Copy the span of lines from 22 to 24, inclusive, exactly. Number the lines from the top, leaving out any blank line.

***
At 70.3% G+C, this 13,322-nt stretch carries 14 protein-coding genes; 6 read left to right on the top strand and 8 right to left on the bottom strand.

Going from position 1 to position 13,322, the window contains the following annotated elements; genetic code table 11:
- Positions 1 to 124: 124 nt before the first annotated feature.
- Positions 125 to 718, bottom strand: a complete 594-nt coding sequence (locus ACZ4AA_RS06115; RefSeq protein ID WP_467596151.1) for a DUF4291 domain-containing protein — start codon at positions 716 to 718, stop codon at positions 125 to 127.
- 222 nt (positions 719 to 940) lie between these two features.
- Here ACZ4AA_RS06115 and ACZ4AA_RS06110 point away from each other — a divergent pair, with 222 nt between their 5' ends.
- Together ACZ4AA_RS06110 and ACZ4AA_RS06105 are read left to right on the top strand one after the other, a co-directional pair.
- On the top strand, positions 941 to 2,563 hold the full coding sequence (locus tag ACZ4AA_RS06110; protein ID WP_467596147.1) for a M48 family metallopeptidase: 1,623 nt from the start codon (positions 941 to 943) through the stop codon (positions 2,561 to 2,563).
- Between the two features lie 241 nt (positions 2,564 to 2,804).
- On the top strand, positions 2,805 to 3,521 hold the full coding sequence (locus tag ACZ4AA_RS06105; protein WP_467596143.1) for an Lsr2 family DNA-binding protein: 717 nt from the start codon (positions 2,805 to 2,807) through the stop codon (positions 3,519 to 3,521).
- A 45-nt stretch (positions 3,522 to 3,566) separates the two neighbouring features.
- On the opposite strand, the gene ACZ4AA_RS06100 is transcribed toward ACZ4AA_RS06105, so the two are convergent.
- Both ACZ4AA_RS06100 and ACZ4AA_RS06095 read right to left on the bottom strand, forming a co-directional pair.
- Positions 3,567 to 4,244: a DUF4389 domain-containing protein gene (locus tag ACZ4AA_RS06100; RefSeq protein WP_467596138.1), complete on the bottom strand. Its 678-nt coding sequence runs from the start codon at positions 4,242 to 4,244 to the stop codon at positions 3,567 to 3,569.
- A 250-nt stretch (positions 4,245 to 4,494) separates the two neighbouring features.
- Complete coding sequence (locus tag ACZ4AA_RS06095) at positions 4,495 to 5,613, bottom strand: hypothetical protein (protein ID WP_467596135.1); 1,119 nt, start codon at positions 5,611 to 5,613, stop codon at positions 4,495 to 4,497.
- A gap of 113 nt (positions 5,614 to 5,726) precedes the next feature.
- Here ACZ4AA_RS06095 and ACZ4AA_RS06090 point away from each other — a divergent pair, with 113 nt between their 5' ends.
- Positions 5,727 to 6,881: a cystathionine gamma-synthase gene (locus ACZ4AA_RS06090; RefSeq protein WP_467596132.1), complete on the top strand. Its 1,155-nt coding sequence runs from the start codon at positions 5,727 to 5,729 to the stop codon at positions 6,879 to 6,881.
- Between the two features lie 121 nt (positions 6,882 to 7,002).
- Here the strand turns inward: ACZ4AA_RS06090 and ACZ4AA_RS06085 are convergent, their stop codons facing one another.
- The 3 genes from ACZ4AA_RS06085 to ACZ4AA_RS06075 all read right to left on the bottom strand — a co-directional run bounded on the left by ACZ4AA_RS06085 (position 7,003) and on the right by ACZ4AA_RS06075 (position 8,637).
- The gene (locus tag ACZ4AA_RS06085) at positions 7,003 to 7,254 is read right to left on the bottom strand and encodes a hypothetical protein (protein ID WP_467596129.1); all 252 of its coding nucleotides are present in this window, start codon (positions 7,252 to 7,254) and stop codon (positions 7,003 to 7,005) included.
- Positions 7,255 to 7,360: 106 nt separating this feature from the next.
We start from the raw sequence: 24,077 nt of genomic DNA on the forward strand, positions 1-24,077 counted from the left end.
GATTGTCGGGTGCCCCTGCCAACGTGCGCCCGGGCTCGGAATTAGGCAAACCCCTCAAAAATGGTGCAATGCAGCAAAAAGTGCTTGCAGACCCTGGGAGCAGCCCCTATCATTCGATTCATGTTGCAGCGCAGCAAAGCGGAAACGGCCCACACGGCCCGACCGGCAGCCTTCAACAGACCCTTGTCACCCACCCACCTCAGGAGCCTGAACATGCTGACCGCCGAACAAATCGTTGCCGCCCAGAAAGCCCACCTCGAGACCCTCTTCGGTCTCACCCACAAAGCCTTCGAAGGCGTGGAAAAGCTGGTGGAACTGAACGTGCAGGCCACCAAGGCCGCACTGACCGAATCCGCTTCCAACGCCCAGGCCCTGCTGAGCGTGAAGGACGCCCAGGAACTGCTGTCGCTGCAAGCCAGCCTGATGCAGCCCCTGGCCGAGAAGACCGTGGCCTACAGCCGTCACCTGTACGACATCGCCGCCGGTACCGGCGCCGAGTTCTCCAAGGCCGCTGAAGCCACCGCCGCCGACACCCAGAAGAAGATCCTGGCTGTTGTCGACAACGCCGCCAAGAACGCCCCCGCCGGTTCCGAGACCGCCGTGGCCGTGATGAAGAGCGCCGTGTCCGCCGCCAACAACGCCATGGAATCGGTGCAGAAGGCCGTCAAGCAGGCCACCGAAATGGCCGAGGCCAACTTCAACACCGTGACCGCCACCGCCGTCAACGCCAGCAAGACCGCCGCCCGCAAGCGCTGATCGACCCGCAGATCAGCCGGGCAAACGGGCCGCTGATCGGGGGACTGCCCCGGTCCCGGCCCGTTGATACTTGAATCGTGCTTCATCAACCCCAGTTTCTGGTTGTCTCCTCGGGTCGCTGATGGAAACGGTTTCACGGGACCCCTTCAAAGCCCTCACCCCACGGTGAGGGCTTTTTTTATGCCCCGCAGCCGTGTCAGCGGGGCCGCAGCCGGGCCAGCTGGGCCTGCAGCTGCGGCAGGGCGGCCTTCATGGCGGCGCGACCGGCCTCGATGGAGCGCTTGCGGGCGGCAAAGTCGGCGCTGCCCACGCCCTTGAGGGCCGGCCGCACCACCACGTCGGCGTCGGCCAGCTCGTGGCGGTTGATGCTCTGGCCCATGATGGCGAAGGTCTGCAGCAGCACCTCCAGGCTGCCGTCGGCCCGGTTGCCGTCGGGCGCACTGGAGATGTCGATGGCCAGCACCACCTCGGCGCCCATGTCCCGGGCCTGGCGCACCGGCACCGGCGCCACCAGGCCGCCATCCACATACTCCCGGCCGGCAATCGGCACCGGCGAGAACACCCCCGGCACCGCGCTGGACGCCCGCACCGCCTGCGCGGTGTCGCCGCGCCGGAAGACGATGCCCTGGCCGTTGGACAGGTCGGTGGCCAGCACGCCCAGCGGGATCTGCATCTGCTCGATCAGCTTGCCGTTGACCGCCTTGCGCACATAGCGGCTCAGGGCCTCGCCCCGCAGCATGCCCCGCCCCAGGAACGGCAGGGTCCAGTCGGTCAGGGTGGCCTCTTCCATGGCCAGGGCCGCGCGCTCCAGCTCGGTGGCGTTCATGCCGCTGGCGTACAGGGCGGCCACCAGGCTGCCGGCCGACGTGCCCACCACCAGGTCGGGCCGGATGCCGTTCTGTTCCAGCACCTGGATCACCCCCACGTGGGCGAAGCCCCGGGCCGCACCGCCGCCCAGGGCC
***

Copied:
- The 3 genes from ACZ4AA_RS06085 to ACZ4AA_RS06075 all read right to left on the bottom strand — a co-directional run bounded on the left by ACZ4AA_RS06085 (position 7,003) and on the right by ACZ4AA_RS06075 (position 8,637).
- The gene (locus tag ACZ4AA_RS06085) at positions 7,003 to 7,254 is read right to left on the bottom strand and encodes a hypothetical protein (protein ID WP_467596129.1); all 252 of its coding nucleotides are present in this window, start codon (positions 7,252 to 7,254) and stop codon (positions 7,003 to 7,005) included.
- Positions 7,255 to 7,360: 106 nt separating this feature from the next.